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  8. Anonymous says:

    Cayman must adopt protective and sustainable measures now or spend much larger sums in the future for restoration when our children are dealing with the consequences of lack of foresight.




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  9. Al Catraz says:

    Good. Now sell it to the highest bidder and be done with it.




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    • Anonymous says:

      Wonder how much did we pay to learn that one? Ahhh… they really don’t think we can see through haze.




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  10. Anonymous says:

    Guy Harvey has said it, and it’s worth repeating: consider that we have less than 20 female Stingrays at the Sandbar that bring in hundreds of millions a year in cruise and air tourism dollars. Think about how precious those things are to our economy and the lifetime value of each of those slippery girls the next time you see some jackass lifting them out of the water and suffocating them. We should have DoE officers at the Sandbar every day during the peak afternoon window protecting these national treasures. We need to start adopting these attitudes if we are to preserve what is important, not only culturally, but economically.




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    • Anonymous says:

      Jamaicans and Caymans built this place(with other peoples money), they deserve to destroy and dumb down its culture.




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    • Anonymous says:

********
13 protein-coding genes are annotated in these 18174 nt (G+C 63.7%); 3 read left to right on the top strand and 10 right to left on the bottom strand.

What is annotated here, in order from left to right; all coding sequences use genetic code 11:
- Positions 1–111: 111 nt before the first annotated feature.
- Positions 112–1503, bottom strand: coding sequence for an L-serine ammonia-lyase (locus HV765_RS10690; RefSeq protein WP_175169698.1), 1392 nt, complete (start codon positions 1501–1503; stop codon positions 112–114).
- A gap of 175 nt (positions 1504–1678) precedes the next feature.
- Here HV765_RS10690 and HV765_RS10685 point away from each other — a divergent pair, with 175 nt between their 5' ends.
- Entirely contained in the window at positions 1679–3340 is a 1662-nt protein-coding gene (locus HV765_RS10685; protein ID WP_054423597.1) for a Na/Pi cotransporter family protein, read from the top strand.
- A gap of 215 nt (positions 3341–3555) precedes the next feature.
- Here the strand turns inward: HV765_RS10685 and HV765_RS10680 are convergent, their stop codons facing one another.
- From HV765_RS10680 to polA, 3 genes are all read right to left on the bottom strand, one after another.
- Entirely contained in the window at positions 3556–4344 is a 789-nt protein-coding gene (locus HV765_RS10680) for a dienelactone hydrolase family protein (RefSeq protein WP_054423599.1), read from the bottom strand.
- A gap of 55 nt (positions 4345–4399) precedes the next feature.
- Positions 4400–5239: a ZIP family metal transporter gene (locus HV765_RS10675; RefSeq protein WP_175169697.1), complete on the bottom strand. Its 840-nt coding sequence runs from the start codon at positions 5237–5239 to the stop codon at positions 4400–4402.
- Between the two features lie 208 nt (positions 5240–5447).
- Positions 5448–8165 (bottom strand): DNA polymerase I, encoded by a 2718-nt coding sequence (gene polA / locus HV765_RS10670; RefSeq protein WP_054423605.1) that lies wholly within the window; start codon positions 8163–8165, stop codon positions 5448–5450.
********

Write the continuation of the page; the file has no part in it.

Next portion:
Hmmm I thought it was Guy but could have been the Department of whatevvs, but who the H thought it was a good idea to remove their barbs??? Their only protection from their predators???
      Cruel too.




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    • Anonymous says:

      Tell GH to spend some of his money and buy boats and equipment to enforce the rules. No money in government coffers apparently for enforcing the existing laws. Sandbar is lawless and in danger of total loss to irresponsible commercial boats.




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      • Anonymous says:

        Why should it be Guy Harvey’s special duty to pay for your privilege?!? So many Caymanian operators so quick to acquit themselves of any responsibility! Speaking up is free and everyone’s collective duty!




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        • Anonymous says:

          I not saying that GH pay for every thing. I just saying that if he so damn righteous, why he not make grants to enforce like they do to research.




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      • Anonymous says:

        We already pay the DoE staff, and have equipped them with boats, uniforms, badges and radios. There is also a $50+mln Environmental Protection Fund for this purpose.




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        • Anonymous says:

          NCL does not mention enforcement as a priority for Env Fund.
          Look around, uniforms don’t catch poachers or enforce laws, people do and there’s not enough of them. The boats are crap, easily out run by some bobo in a south seas.
          No man, you got it so wrong.




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        • Anonymous says:

          Have you seen the idiots in charge?